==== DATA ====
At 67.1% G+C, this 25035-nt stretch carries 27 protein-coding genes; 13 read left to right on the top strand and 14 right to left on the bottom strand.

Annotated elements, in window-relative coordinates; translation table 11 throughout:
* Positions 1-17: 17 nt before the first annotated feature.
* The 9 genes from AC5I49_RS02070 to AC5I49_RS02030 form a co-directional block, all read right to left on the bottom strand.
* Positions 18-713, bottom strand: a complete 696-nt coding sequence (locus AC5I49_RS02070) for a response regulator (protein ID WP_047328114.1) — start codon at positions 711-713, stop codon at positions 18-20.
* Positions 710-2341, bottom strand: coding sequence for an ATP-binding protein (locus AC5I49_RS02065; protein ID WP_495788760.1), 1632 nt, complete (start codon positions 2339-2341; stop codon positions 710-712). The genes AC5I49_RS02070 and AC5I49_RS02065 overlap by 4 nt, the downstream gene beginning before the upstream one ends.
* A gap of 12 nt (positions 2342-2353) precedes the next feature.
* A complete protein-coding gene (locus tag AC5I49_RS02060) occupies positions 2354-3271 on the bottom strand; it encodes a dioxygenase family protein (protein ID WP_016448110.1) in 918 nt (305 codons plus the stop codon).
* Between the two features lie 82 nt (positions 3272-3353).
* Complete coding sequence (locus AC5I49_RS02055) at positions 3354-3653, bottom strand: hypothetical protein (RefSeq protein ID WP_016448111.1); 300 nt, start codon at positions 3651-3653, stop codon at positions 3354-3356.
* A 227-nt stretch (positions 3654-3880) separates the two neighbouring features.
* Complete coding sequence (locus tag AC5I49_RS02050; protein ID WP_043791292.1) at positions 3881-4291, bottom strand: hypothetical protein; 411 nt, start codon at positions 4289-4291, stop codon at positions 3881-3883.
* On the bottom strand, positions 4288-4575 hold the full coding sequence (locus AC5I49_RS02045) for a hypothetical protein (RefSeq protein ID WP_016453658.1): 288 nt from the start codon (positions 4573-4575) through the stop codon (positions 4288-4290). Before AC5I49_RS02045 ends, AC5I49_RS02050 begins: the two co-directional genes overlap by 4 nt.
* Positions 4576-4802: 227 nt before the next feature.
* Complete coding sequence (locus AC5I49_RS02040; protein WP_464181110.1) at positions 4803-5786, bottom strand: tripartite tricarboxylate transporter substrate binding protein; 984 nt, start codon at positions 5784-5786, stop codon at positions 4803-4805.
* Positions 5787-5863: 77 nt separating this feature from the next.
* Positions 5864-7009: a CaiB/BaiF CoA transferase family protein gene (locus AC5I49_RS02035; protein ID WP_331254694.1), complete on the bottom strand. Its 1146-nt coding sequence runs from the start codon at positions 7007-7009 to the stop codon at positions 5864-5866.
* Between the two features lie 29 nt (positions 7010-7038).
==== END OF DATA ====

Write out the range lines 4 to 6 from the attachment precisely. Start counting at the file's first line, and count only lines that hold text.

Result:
* The 9 genes from AC5I49_RS02070 to AC5I49_RS02030 form a co-directional block, all read right to left on the bottom strand.
* Positions 18-713, bottom strand: a complete 696-nt coding sequence (locus AC5I49_RS02070) for a response regulator (protein ID WP_047328114.1) — start codon at positions 711-713, stop codon at positions 18-20.
* Positions 710-2341, bottom strand: coding sequence for an ATP-binding protein (locus AC5I49_RS02065; protein ID WP_495788760.1), 1632 nt, complete (start codon positions 2339-2341; stop codon positions 710-712). The genes AC5I49_RS02070 and AC5I49_RS02065 overlap by 4 nt, the downstream gene beginning before the upstream one ends.